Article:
Sharp: Cameron Daddo as Howard Arthur in The Dr Blake Mysteries.
FREE TO AIR
Seconds from Disaster, ABC2, 7.30pm
On December 3, 1984, 3000 citizens of the Indian city of Bhopal died when clouds of toxic gas exploded from the Union Carbide plant, suffocating them. This series uses interviews with witnesses, survivors and experts to piece together the moments just before this catastrophic event. Others in the series include the terrorists attacks in the US on September 11, 2001, and the Japanese attack on Pearl Harbor in 1941.
The Dr Blake Mysteries, ABC1, 8.30pm
Dr Blake is massively on-trend with his sturdy beard, isn't he? He reminds me of a young barista who rustled up my flat white recently. This week, he's certainly up to his beard in it. Who killed rock'n'roll singer Bobby Lee? Was it his bandmate, jealous of the attention Bobby Lee's been getting; an over-enthusiastic fan; one of the Ballarat bible bashers (including Cameron Daddo, looking very sharp) who think rock'n'roll is the devil's work; or Elvis himself, peeved that someone else has cashed in on his act? So far Blake has little to go on. There's the mark on Bobby Lee's pinkie finger that shows his ring has been violently pulled off, and an over-eager junior copper who is spending more time arresting fans and less time looking for evidence. Come on, Dr Blake. Think, man. Think.
Secret Location, 7Two, 9.30pm
Quite what the interest for Aussies is in this show is anyone's guess. The premise is a couple who are sick of looking for a new home to buy near Edinburgh, and have contacted a TV show to finish the job for them. Enter Sunita Shroff, who, as a property finder (that's a job?) plans to look beyond the couple's original search area to find them their perfect home. She drives them in a blacked-out car so they haven't a clue where they are, the idea being they fall in love with the home and forget the importance of the location. Tonight's couple, Zoe and Chris, live near Edinburgh. He's a 134-kilogram Royal Marine and she giggles a lot. They love motorbikes and cars. ''We're looking for a garage with a nice house,'' says Chris, as Zoe giggles in the crook of his arm. Compromise is the name of the game with these shows, as well as the host saying: ''I've got my work cut out for me.'' Will they find a home with floors strong enough to accommodate Chris's weight, with walls thick enough to soundproof him from Zoe's laugh?
Long Island Medium, Discovery Home & Health, 8.30pm
Teresa Caputo is a Pigasus Award-winning medium. What are the Pigasus Awards? They're annual honours bestowed by the James Randi Educational Foundation for ''the most egregious examples of flim-flammery'' in the fields of pseudoscience and paranormal claptrap. It's hard to argue with Randi, veteran debunker of psychics and swindlers, when he says Caputo's supposed supernatural talents amount to nothing more than cold reading. Cold reading, millions seem not to know, is a simple technique in which you ask someone vague questions and allow them to fill in the details - and to convince themselves that you got those details from a supernatural source. Tonight's Long Island Medium has many depressing lowlights; prominent is the scene in which Caputo tells a woman whose young daughter died that the cat glancing aimlessly around the room is watching the dead girl's gallivanting ghost. ''That's amazing,'' the woman says. ''That validates that she's here.''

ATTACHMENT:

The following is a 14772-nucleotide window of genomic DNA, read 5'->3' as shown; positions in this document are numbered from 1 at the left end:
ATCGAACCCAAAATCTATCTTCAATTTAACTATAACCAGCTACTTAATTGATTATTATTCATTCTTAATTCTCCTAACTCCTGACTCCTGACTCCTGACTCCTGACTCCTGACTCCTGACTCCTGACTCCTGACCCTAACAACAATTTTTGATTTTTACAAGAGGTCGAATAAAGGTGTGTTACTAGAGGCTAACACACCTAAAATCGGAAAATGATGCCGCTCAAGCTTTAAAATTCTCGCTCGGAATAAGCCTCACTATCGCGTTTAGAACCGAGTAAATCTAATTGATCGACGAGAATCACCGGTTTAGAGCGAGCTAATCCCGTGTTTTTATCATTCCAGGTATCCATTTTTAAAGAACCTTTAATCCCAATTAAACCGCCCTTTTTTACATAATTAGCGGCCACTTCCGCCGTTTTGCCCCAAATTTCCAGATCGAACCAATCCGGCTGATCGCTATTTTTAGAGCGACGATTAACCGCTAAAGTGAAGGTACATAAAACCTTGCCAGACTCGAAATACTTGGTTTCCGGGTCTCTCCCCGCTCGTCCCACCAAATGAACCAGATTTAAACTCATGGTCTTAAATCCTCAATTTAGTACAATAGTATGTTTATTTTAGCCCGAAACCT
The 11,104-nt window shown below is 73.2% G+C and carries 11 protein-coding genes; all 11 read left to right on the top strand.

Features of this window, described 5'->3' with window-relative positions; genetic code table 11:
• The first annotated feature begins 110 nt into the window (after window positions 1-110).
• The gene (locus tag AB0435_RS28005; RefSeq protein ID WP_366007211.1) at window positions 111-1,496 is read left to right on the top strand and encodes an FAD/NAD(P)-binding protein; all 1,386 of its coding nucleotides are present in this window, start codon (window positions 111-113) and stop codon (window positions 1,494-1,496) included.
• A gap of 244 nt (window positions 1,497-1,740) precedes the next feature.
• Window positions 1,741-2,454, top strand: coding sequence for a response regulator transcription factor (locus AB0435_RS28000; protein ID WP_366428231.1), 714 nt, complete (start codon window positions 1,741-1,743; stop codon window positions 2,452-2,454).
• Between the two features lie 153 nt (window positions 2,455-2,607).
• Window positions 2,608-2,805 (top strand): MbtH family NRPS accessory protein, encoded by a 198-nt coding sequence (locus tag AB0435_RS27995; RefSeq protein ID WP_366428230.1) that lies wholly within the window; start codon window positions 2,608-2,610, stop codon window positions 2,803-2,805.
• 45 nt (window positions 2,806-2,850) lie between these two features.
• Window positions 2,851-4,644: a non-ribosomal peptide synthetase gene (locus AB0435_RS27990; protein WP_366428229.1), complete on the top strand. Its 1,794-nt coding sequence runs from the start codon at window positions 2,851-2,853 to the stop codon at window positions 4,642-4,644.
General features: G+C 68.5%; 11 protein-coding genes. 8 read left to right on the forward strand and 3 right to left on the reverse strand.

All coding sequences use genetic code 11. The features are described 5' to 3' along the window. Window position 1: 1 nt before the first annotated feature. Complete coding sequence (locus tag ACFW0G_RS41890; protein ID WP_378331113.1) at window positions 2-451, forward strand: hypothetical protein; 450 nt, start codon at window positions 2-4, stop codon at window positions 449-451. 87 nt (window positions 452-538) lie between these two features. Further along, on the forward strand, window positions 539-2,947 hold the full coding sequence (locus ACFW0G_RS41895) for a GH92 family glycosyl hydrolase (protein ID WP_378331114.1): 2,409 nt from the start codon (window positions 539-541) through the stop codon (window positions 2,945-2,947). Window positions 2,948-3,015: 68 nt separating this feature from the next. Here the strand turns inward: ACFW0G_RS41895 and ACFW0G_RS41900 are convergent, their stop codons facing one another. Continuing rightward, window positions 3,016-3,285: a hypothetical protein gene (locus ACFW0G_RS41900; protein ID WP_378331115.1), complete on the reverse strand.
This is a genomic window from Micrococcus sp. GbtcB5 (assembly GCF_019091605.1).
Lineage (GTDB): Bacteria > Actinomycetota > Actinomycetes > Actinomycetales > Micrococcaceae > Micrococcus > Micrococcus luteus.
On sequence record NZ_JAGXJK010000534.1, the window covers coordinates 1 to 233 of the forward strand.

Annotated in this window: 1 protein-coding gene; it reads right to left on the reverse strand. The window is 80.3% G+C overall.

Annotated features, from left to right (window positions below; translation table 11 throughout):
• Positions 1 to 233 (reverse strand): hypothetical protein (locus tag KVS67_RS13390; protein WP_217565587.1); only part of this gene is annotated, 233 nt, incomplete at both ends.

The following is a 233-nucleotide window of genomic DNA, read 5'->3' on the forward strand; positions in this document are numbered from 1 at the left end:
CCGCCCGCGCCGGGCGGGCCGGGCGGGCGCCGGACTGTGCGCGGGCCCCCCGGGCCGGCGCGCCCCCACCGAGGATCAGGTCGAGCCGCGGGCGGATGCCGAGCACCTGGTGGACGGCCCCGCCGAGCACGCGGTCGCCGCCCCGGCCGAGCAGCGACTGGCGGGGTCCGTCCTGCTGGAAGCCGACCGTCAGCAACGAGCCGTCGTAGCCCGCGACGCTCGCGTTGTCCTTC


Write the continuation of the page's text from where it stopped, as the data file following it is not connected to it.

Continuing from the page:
South Africa: The Massacre that Changed a Nation, BBC Knowledge, 9.40pm
A sad but compelling documentary in which British MP Peter Hain, who grew up in South Africa, looks into the 2012 police massacre of striking miners.
Monte Carlo (2011) GO!, 7.10pm
Valentine's Day rarely brings out the best in filmmakers or television programmers. Tonight there is a choice between the mistaken-identity Monte Carlo and a character-mosaic, Valentine's Day. They score 5.7 and 5.8 respectively on IMDb.
Let's go first for the underdog, Thomas Bezucha's Monte Carlo, the tale of two half-sisters forced together on a one-week holiday to Paris, along with a friend. They come from deepest Texas, so it is no surprise that this is a trio of innocents abroad.
There is good material here for a comedy, but it's played as inanely as possible (Paris restaurants allow you less than 10 seconds to eat a steak frites; tour groups stride faster than Olympic walkers), made doubly unpleasant by an American sneer at all things French. It is a major relief to finally meet a charming Parisian saleswoman in a trinket shop. It is also a relief to head for Monte Carlo, the girls deciding to abandon their visit to the City of Lights.
However, they only do this after a ludicrous plot twist whereby Grace (Selena Gomez) is mistaken for a filthy-rich and painfully snobby Englishwoman, Cordella Winthrop Scott (also played by Gomez). This happens in a luxury Paris hotel that is clearly located in Budapest. Monte Carlo is one of hundreds of films largely shot in Prague or Budapest, but pretending to be somewhere else. Are there really any filmgoers left who are capable of being duped?
Still, if you can tolerate a Monte Carlo filled with Hungarian architecture and a surfeit of dreadful French accents, there is some pleasure to be had travelling with this naif threesome and experiencing the people they meet, including the now-almost-obligatory Aussie (Luke Bracey).
Valentine's Day (2010) Nine, 8.30pm
Clearly inspired by Love Actually, Garry Marshall's Valentine's Day tells intertwining stories of love in the City of Angels, but it is flat and forced, a souffle that never rises.